According to a senior official of an international NGO based in Switzerland, who has been following these activities: 'It appears that all hell has broken loose, in some European Union member countries, with a combination of street protests, NGO critiques, outraged parliamentarians and inter-agency fights within governments on key issues. The word "war" has even been applied to the situation in both Finland and Sweden. Things are also moving fast in Italy, Denmark, the Netherlands and the UK.'
In the Netherlands, activists on 12 February occupied the entrance of the office of the Chairman of the OECD's MAI negotiation group, Mr Engering, at the Hague. Some 40 people from the Dutch anti-MAI action group 'MAI niet gezien' ('MAI not seen/MAI not for me') went inside the Ministry of Economic Affairs to protest against the MAI and to demand the negotiations to be extended by at least a year.
Out of control
The protesters constructed a 'factory' of cardboard boxes in the main hall of the building, to indicate that investments would be out of control under the MAI.
After an hour, the activists met with Mr Engering and negotiator for the Netherlands Marinus Sikkel.
In the presence of several media personnel, the protesters made the point that trying to finish an agreement by the deadline of the end of April was 'undemocratic and dangerous'. They said that since criticisms against the MAI from civil society are growing day by day, more and more parliaments are demanding a thorough analysis of its impacts.
The activists demanded that to allow time for serious impact assessments of the MAI and for a genuine public debate to emerge, the MAI negotiations should be postponed for at least another year. They also called for a far more open and accessible negotiation procedure, with full information made available and public participation.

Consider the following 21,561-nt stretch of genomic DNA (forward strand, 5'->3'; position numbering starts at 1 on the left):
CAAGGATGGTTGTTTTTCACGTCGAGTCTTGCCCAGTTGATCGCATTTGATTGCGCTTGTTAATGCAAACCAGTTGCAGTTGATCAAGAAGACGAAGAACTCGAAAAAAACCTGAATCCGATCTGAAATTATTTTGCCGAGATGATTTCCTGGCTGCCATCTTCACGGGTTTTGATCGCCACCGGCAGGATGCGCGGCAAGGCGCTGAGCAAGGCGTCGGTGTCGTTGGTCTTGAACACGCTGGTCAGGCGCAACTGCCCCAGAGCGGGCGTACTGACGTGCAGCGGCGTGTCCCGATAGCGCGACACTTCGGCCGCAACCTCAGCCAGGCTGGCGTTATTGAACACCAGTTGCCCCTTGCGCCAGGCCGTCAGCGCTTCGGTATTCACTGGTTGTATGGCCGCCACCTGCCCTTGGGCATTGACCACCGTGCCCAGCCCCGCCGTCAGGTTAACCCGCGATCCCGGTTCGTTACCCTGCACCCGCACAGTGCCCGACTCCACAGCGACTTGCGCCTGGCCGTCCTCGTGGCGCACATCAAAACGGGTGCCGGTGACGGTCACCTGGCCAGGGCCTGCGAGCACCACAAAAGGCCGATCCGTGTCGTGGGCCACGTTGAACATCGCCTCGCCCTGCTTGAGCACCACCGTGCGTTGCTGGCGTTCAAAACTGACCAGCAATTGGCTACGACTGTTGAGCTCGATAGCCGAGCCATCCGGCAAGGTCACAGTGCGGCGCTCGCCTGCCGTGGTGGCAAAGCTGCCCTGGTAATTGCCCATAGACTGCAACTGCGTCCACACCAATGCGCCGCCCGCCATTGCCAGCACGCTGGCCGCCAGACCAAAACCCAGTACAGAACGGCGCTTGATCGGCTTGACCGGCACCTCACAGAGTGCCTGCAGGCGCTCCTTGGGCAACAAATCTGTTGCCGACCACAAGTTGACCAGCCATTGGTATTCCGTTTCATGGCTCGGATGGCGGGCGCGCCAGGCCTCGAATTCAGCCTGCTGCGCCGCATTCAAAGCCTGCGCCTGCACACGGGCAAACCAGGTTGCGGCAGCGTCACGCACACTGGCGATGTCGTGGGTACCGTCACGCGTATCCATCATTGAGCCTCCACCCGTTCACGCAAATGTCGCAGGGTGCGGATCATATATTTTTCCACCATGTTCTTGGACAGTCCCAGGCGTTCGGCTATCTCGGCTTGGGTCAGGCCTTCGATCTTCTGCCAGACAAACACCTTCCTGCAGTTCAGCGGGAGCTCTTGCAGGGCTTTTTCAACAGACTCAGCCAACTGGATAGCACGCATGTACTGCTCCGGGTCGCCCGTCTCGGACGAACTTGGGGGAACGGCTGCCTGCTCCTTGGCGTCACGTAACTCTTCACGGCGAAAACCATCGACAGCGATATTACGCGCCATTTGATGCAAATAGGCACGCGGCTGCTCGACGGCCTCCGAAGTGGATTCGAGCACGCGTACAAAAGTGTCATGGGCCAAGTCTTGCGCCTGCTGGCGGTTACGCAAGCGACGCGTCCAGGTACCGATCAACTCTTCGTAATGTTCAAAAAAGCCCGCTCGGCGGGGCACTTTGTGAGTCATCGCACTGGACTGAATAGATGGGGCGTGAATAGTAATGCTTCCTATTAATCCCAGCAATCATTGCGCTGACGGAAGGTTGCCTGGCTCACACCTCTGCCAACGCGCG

Mr Engering told the protesters that such decisions could only be taken by the governments and also declined the request that he would postpone the deadline for the treaty's conclusions.
In London, a demonstration was organised by several NGOs on 13 February in front of the Department of Trade and Industry whilst other actions were taken by local activists including in Oxford, Brighton and Essex.
Director of the UK development advocacy group, World Development Movement, Barry Coates, described the MAI as 'the biggest corporate takeover in the history of the world'. In a campaign letter to the public, Coates said the MAI was secretly negotiated to give multinational companies more rights but fewer responsibilities.
'Unscrupulous companies would be free to act unethically and would actually be able to sue governments who try to stop them,' he said.
The London Guardian has recently been carrying several reports and letters on the MAI. On 13 February, a full-page article by the paper's Economics Editor gave a critical analysis of the treaty, to which the UK Minister of Trade and Industry Lord Clinton-Davis replied, defending the MAI.
On 17 February, a letter by leaders of the World Development Movement, Friends of the Earth and WWF-UK responded to Lord Clinton-Davis, stating that 'there is a real danger of the MAI leading to a reduction in environmental and labour standards for the sake of more foreign investment. The effects on the poorest countries are likely to be devastating.'
In another letter in the Guardian, the founder of the Right Livelihood Award (popularly known as the Alternative Nobel Prize), Jakob von Uexkull, also responding to the UK Minister, said: 'Transnational corporations are already more powerful than many nation states.
'To describe them as victims of discrimination needing more protection is another example of the Orwellian Newsspeak of global corporate rule. A democracy which abdicates the right to favour its citizens over foreign corporations will soon lose its public legitimacy, with potentially disastrous consequences.'
Other NGO actions include:
Martin Khor is the Director of Third World Network.